Finally, a few players to keep a close eye on:

Steph Reid

Reid is a strong candidate to wrestle an Olympic spot away from Madgen, should the Opals make a change, and this season could offer an early insight into what that future might look like. Alongside new team-mate Sami Whitcomb, we’ll get a firsthand preview of what an alternative Opals backcourt could look like in Paris.

Amy Atwell

In short, Atwell’s riding a serious hot streak. Don’t expect this shooting star to cool down anytime soon.

Keely Froling

The league’s gotten even smaller this season, with the likes of Tolo, Scherf, Bibby, Garbin, Horvat, and Smith all plying their trades overseas. It’s welcome news for the Melbourne recruit, who’s quietly become one of the league’s most productive bigs. Don’t be surprised if she builds on last season’s averages of 18 points and 8 rebounds per game.

Shaneice Swain

The Flames know what they’re getting in Madgen, George and Nicholson, but it’s the 19-year-old Swain that could ultimately be one of their hottest commodities. She played a lot of empty minutes for a Capitals side glued to the bottom of the ladder last season, but that won’t be the case in Sydney. Keep an eye on what kind of impact she can have in games that matter.

Issy Bourne

While Borlase is likely to pick up the most slack in Talbot’s absence, the rookie out of Nebraska (who’s actually three years older than Borlase) has a fantastic opportunity to get some serious reps for a Lightning team that will need to pack a punch every night if they want to stay competitive.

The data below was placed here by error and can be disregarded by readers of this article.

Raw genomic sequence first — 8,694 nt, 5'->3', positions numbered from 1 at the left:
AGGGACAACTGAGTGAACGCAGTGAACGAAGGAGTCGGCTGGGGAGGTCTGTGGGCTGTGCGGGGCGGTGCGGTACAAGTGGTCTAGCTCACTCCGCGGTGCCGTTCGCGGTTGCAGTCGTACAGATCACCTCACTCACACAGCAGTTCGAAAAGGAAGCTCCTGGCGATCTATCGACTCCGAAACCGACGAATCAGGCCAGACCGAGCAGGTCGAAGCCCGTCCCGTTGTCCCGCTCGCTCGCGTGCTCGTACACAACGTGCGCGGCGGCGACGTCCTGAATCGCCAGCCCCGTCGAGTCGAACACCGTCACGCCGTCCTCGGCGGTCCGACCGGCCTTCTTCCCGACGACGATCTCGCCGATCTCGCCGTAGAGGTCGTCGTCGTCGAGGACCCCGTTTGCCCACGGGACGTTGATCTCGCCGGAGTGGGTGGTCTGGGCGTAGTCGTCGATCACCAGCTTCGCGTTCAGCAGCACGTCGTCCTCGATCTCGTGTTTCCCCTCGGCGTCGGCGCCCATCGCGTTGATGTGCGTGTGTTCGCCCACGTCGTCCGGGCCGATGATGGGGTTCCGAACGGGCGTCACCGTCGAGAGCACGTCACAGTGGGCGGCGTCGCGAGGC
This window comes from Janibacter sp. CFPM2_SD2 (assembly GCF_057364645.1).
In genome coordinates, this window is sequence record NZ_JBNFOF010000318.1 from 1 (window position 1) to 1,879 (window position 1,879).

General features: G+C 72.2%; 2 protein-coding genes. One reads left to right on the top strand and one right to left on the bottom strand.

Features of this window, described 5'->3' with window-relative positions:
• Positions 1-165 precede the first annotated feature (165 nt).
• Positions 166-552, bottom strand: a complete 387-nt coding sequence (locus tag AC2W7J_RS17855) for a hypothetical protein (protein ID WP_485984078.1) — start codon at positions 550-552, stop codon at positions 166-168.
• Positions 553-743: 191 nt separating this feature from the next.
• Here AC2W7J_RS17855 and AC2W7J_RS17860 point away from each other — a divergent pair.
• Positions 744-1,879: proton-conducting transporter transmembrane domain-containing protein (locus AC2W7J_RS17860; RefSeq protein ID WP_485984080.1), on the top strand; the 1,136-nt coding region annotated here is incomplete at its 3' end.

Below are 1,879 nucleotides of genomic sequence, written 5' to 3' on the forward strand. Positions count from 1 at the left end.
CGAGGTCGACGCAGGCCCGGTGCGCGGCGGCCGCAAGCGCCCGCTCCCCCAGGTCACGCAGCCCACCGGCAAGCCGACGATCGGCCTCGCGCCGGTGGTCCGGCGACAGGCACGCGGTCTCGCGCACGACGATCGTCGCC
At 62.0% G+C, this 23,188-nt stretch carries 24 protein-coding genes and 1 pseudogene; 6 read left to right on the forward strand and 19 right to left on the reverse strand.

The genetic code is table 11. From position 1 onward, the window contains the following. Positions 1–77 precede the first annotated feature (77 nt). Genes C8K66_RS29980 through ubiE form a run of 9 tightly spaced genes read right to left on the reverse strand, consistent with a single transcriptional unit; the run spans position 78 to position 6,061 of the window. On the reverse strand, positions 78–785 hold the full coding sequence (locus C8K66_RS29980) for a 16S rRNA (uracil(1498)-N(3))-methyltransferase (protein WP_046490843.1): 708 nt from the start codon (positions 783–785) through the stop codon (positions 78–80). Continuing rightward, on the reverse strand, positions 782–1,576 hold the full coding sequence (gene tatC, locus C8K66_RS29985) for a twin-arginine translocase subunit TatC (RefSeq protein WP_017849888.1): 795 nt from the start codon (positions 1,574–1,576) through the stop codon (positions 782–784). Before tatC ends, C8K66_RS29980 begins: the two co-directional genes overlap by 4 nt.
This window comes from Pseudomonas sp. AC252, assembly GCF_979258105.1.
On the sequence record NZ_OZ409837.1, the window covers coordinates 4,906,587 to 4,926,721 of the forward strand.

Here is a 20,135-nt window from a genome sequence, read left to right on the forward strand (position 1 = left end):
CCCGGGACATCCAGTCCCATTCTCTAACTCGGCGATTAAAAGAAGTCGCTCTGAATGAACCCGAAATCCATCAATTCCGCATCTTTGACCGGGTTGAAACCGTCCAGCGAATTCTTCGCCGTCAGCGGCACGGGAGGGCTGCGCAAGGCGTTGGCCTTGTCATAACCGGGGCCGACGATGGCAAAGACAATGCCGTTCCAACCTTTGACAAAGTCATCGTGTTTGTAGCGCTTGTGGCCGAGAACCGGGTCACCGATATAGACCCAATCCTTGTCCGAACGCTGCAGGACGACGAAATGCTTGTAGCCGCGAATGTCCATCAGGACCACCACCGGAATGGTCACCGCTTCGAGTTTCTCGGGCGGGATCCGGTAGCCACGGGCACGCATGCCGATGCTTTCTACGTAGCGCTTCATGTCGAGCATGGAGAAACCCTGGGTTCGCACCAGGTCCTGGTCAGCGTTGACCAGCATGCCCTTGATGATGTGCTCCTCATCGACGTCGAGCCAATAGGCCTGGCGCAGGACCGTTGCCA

Maddi Rocci

Between the veterans (Whitcomb and Madgen) and the rising stars (Reid and Heal), Rocci can sometimes be overlooked in the national framework. But don’t sleep on the Southside star come this WNBL season. The Flyers are younger, faster, and Rocci is still the engine that makes things go.

Kelly Wilson

By this stage of her career, Wilson’s done it all, but there’s still some unfinished business in Bendigo. Sure, she’s just helped the Braves to an undefeated season and national NBL1 title, but there’s work to do with the Spirit following last season’s catastrophic crash landing. Wilson’s experience – and how much she has left in the tank – will have a big say in whether or not Bendigo can climb back into the top four.

Monica Okoye

I’ve mostly omitted imports from this piece, but Okoye should be extremely interesting fit in Canberra, and the WNBL in general. The Japanese star has routinely hurt the Opals on the international stage, and her rugged style should be an excellent addition to a young, hungry Capitals team.